4 Bubble Teas, David Friend, Essays, Feminism, Non-Fiction, Penguin Press, Radhika Jones, Review

Vanity Fair’s Women on Women by Radhika Jones and David Friend

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Vanity Fair’s Women on Women by Radhika Jones and David Friend

Published by Penguin Press on October 29th, 2019

Genres: Essays, Feminism, Non-Fiction

Pages: 448

Goodreads

Rating: 0ac4e714f53d9781e649ddaa06048d9b0ac4e714f53d9781e649ddaa06048d9b0ac4e714f53d9781e649ddaa06048d9b0ac4e714f53d9781e649ddaa06048d9b

“We hereby announce ourselves as determined and bigoted feminists.”


I picked this up because it reminded me so much of the cover for She Said. I also recently finished listening to the New York Times Popcast podcast episode about what it takes to write a great celebrity profile.

Women on Women looks back at the last thirty-five years of Vanity Fair with a selection of the best profiles, essays, and columns on female subjects written by female contributors to the magazine.

They each tell a singular story about female icons and identity over the last four decades as well as talking about the magazine as it has evolved under the different editorial direction of Tina Brown, Graydon Carter, and now Radhika Jones, who has written an introduction to the book.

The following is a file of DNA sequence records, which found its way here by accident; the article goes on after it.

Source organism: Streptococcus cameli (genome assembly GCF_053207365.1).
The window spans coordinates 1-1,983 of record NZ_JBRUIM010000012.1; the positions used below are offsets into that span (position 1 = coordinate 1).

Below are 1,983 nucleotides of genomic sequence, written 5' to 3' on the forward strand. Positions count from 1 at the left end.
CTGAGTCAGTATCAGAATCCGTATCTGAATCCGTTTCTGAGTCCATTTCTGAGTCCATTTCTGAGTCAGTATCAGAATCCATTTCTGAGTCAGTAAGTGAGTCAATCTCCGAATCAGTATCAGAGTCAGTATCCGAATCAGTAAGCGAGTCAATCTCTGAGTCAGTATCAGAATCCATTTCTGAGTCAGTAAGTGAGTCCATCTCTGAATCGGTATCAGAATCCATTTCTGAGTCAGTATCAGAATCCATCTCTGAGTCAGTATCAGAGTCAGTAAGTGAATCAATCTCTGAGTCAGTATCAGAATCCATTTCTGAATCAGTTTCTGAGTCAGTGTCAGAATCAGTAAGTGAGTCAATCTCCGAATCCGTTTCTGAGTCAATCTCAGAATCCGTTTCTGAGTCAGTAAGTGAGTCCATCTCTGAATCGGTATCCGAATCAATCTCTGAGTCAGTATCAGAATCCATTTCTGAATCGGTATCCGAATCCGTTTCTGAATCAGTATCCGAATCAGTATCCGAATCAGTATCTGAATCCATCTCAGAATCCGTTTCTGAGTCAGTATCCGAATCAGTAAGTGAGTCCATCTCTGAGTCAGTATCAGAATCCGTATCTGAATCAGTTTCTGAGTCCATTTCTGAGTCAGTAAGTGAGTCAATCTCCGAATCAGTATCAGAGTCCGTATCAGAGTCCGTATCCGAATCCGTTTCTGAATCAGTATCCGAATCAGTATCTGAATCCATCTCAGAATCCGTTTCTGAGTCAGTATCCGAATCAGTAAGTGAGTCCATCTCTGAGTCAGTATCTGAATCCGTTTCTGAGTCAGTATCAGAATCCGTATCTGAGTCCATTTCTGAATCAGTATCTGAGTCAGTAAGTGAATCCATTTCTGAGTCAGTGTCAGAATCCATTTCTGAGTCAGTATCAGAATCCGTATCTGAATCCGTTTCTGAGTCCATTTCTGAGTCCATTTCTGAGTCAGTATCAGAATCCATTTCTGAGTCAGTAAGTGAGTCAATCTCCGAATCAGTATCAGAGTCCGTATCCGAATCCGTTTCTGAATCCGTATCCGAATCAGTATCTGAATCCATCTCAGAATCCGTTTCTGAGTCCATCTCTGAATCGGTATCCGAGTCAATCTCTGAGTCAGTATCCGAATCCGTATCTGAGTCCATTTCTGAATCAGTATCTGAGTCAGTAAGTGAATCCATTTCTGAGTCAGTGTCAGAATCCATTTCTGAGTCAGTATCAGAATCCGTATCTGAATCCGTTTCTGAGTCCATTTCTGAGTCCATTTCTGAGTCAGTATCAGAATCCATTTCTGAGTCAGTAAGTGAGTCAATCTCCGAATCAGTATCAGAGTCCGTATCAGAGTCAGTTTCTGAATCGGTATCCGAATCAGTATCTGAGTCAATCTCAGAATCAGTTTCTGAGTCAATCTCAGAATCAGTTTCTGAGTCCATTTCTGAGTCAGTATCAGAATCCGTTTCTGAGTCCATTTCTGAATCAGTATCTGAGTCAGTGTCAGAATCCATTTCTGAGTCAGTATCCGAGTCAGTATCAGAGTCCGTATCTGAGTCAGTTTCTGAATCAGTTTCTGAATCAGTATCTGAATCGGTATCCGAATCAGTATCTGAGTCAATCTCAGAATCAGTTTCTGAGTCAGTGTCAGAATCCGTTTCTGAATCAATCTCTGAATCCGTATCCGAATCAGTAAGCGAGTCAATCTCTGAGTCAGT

IMG_2306I’ve always loved reading celebrity profiles. The longer, the better. It was always this rare peek behind the curtain.

How did the rich and famous live? Were they as insecure as we peasants are? And what problems do they have to face?

To be honest, I think as time goes on, the great celebrity profile is dying a slow death. Celebrities aren’t so keen to do them anymore. And why would they? They can’t control what gets written. But they can control exactly what they say and how much they show on social media.

So I think this book was absolutely a perfect collection of older pieces mixed in with a few newer ones. I thought I’d be bored by the essays of the people I already know quite a bit about, but I found that they were refreshing nonetheless.

I particularly loved the profiles on Michelle Obama, Hillary Clinton, Tina Fey, Nicole Kidman, Audrey Hepburn, Grace Kelly, and Princess Diana.

But what surprised me most was the inclusion of some of the most prominent feminist issues of today: The post-#MeToo discussion of the Clinton scandal that was written by Monica Lewinsky herself; and the Silicon Valley’s Boy’s Club.

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What works about this book is that it’s entirely from the viewpoint of the female gaze.

These pieces all constitute kind of the first draft of a larger cultural narrative.

It also served as a profile for the magazine itself. It was fascinating to see the ways in which the magazine has evolved and changed. You can see the influence it had on society!

If you’re looking for a quick and easy read, one that you can dip in and out of, I definitely recommend this.

It’s a great history of strong women who are trailblazers in their industry. It’s a book that made me wish I had a subscription to Vanity Fair!

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